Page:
The next two paragraphs contains mild spoilers, so read at your own risk!
What I loved most about Eleanor Oliphant is Completely Fine is that it eventually became a book about the real progress that can be made with therapy when people are willing to address their mental health issues. Eleanor’s time in therapy illustrates that opening up can initially be quite difficult, but that doing so can allow people to work through traumas, and better understand and improve themselves. The novel isn’t explicitly marketed as a “mental health book” – wisely so, I think – but it does ultimately take that direction, and it does so in a remarkably effective way.
I also loved how this book didn’t end with Eleanor getting into a romantic relationship! At the end of the book, it seems like romance could be in Eleanor’s future, but it is just as likely that her near future will be focused on friendship. I loved this ending, and the message that it carries: a romantic relationship is not the only type of “happy ending” a person can have. I wrote in a previous blog post that this message is starting to feel cliché, but a fellow blogger helped me realize that in today’s society, we really do still need this message to be reinforced.
Okay, done with spoilers.
If you couldn’t tell by the amount of times I used the word “love” in this post, I absolutely adored Eleanor Oliphant is Completely Fine. The novel portrays loneliness and lonely people in a very empathetic light, and also demonstrates how friendship and earnest introspection can improve peoples’ lives. The book is also pretty funny, yet it never feels like it is making fun of Eleanor’s social skills or loneliness. There is a lot to be learned from this book, and I highly recommend it!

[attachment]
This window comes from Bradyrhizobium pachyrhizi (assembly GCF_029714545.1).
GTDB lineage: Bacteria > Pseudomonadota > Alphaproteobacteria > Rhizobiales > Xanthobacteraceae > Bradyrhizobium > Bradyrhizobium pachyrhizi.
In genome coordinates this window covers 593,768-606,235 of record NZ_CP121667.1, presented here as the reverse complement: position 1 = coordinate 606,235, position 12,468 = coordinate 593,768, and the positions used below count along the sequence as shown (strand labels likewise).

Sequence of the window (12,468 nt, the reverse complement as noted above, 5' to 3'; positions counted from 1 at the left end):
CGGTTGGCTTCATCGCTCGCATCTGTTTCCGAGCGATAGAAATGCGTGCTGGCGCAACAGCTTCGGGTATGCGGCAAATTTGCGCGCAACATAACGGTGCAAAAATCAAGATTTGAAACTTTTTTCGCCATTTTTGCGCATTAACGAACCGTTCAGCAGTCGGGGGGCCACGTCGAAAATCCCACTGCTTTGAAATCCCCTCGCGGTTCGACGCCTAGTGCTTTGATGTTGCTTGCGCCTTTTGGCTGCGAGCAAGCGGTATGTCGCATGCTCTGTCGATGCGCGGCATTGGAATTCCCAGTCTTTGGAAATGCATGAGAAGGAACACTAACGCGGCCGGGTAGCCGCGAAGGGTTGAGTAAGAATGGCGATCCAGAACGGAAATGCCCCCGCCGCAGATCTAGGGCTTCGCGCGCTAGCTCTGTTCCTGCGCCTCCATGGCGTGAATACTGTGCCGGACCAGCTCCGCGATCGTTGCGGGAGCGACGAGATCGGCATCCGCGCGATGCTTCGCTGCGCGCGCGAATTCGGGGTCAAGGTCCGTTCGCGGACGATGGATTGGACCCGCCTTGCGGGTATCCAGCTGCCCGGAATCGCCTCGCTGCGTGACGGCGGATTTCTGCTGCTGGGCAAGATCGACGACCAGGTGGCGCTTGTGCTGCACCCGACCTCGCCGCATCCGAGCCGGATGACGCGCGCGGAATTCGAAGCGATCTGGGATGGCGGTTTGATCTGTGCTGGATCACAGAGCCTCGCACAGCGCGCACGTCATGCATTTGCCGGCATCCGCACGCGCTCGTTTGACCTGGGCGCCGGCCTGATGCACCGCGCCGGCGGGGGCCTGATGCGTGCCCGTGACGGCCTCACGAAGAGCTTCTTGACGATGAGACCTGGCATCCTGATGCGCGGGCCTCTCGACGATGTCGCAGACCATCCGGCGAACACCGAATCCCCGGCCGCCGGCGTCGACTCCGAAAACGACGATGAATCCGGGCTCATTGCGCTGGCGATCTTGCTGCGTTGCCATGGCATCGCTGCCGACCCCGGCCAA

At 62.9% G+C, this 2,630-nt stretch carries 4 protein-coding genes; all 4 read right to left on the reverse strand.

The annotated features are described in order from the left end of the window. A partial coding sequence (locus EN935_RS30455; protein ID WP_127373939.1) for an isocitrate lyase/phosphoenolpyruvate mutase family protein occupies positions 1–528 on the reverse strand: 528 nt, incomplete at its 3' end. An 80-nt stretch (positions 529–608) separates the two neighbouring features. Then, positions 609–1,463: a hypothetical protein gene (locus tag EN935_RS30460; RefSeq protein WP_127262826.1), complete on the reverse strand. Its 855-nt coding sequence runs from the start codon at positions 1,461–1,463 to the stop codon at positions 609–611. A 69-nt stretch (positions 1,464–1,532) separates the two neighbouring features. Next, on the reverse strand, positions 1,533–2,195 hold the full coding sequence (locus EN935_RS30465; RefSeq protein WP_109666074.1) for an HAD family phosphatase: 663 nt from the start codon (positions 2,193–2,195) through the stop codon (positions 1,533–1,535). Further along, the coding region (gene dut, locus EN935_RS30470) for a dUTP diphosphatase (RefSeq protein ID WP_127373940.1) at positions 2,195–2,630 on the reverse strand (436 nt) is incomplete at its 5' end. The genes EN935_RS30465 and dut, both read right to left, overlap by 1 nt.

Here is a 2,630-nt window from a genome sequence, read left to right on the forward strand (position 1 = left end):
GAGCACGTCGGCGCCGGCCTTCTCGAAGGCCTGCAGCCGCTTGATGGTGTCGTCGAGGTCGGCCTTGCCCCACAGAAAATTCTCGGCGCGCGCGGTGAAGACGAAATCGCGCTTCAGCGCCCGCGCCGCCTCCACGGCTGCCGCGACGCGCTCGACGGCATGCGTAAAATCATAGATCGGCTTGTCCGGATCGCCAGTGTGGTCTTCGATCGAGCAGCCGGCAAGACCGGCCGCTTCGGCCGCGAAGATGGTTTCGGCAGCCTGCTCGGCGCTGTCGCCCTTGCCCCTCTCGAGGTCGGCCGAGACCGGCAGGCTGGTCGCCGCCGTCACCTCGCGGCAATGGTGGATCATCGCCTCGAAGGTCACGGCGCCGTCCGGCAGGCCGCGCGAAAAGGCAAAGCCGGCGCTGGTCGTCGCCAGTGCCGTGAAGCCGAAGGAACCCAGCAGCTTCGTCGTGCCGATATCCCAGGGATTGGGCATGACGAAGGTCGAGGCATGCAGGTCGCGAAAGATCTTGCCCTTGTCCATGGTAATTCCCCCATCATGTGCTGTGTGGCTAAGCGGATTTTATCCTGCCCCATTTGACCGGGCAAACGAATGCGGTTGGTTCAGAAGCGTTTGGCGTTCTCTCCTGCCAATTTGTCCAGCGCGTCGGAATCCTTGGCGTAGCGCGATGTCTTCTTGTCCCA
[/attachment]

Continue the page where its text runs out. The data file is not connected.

The bake: cheese scones.
For Eleanor Oliphant is Completely Fine, I decided to bake something referenced in the book. As Eleanor and Raymond become good friends, they regularly get lunch together at a local cafe, where Eleanor always orders a cheese scone and a frothy coffee. So in tribute to Eleanor and Raymond’s friendship, I decided to bake my own cheese scones!
For the scones, I followed this recipe from King Arthur Flour, replacing the scallions with fresh basil (because that is what I had in my kitchen). I also included both of the optional ingredients (dijon mustard and hot sauce), because I thought they would give the scones more flavor. Overall, the recipe was pretty straightforward; the only complications were flouring the surface sufficiently to prevent the dough from sticking (scone dough is so sticky!), and shaping the scones.
These scones were lovely and flavorful! They turned out a bit flatter than I would have liked, but that is okay because perfection is not the purpose of my baking. I think other herbs besides scallions or basil would work in this recipe (rosemary comes to mind), so that might be something to experiment with in the future. Overall, these scones were a lot of fun to bake, and even more fun to eat. I ate one with a fried egg this morning; maybe tomorrow I’ll have one with frothy coffee.
As my personal life gets busier, I find myself wanting to read only binge-worthy fiction novels that offer me the chance to stop thinking about stressful realities and escape into a different universe. The Dreamers by Karen Thompson Walker was the perfect book for that. The premise of the novel is that a small town in California is confronted with an outbreak of a mysterious sleeping sickness. As the disease spreads through the town, scientists and government authorities try to manage the epidemic, and the threat of the illness affects various residents’ lifestyles and relationships.